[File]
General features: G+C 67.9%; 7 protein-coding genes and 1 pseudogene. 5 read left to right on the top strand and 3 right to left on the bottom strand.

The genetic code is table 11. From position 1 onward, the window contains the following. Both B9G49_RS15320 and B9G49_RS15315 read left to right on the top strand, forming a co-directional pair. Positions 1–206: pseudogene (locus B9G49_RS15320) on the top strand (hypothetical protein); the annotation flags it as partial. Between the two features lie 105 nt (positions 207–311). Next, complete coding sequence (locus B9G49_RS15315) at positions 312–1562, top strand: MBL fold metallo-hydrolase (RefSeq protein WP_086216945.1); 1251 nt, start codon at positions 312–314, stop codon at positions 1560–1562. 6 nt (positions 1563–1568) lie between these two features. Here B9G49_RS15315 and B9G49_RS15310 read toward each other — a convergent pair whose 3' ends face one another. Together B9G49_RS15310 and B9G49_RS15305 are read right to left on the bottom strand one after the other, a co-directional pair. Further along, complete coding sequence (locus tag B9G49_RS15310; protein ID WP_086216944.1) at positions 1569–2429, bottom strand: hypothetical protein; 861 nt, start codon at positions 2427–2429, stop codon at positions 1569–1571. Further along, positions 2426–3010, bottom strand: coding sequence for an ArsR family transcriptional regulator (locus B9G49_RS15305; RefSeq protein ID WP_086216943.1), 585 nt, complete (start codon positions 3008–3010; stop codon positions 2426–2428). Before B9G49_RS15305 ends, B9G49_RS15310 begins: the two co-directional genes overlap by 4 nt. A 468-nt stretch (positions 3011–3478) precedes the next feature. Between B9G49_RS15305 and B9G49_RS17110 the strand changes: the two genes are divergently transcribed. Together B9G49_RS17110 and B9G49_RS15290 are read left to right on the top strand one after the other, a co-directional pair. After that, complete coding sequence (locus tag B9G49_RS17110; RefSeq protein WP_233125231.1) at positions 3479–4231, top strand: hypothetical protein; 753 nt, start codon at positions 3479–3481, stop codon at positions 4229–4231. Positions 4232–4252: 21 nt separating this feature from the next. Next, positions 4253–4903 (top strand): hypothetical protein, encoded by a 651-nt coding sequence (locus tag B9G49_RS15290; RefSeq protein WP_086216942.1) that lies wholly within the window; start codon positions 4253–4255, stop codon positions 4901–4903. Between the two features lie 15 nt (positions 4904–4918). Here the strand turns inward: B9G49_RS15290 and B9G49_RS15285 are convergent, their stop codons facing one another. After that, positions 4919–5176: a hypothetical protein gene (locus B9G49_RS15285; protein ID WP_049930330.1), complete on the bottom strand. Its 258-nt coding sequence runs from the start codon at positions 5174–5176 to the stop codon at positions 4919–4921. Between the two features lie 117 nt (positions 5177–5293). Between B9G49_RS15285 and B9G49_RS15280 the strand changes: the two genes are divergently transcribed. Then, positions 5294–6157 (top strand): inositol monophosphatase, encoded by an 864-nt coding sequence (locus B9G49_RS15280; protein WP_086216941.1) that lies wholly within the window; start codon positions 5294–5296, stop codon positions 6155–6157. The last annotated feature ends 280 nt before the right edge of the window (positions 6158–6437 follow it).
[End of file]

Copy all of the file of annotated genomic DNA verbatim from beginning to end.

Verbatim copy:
General features: G+C 67.9%; 7 protein-coding genes and 1 pseudogene. 5 read left to right on the top strand and 3 right to left on the bottom strand.

The genetic code is table 11. From position 1 onward, the window contains the following. Both B9G49_RS15320 and B9G49_RS15315 read left to right on the top strand, forming a co-directional pair. Positions 1–206: pseudogene (locus B9G49_RS15320) on the top strand (hypothetical protein); the annotation flags it as partial. Between the two features lie 105 nt (positions 207–311). Next, complete coding sequence (locus B9G49_RS15315) at positions 312–1562, top strand: MBL fold metallo-hydrolase (RefSeq protein WP_086216945.1); 1251 nt, start codon at positions 312–314, stop codon at positions 1560–1562. 6 nt (positions 1563–1568) lie between these two features. Here B9G49_RS15315 and B9G49_RS15310 read toward each other — a convergent pair whose 3' ends face one another. Together B9G49_RS15310 and B9G49_RS15305 are read right to left on the bottom strand one after the other, a co-directional pair. Further along, complete coding sequence (locus tag B9G49_RS15310; protein ID WP_086216944.1) at positions 1569–2429, bottom strand: hypothetical protein; 861 nt, start codon at positions 2427–2429, stop codon at positions 1569–1571. Further along, positions 2426–3010, bottom strand: coding sequence for an ArsR family transcriptional regulator (locus B9G49_RS15305; RefSeq protein ID WP_086216943.1), 585 nt, complete (start codon positions 3008–3010; stop codon positions 2426–2428). Before B9G49_RS15305 ends, B9G49_RS15310 begins: the two co-directional genes overlap by 4 nt. A 468-nt stretch (positions 3011–3478) precedes the next feature. Between B9G49_RS15305 and B9G49_RS17110 the strand changes: the two genes are divergently transcribed. Together B9G49_RS17110 and B9G49_RS15290 are read left to right on the top strand one after the other, a co-directional pair. After that, complete coding sequence (locus tag B9G49_RS17110; RefSeq protein WP_233125231.1) at positions 3479–4231, top strand: hypothetical protein; 753 nt, start codon at positions 3479–3481, stop codon at positions 4229–4231. Positions 4232–4252: 21 nt separating this feature from the next. Next, positions 4253–4903 (top strand): hypothetical protein, encoded by a 651-nt coding sequence (locus tag B9G49_RS15290; RefSeq protein WP_086216942.1) that lies wholly within the window; start codon positions 4253–4255, stop codon positions 4901–4903. Between the two features lie 15 nt (positions 4904–4918). Here the strand turns inward: B9G49_RS15290 and B9G49_RS15285 are convergent, their stop codons facing one another. After that, positions 4919–5176: a hypothetical protein gene (locus B9G49_RS15285; protein ID WP_049930330.1), complete on the bottom strand. Its 258-nt coding sequence runs from the start codon at positions 5174–5176 to the stop codon at positions 4919–4921. Between the two features lie 117 nt (positions 5177–5293). Between B9G49_RS15285 and B9G49_RS15280 the strand changes: the two genes are divergently transcribed. Then, positions 5294–6157 (top strand): inositol monophosphatase, encoded by an 864-nt coding sequence (locus B9G49_RS15280; protein WP_086216941.1) that lies wholly within the window; start codon positions 5294–5296, stop codon positions 6155–6157. The last annotated feature ends 280 nt before the right edge of the window (positions 6158–6437 follow it).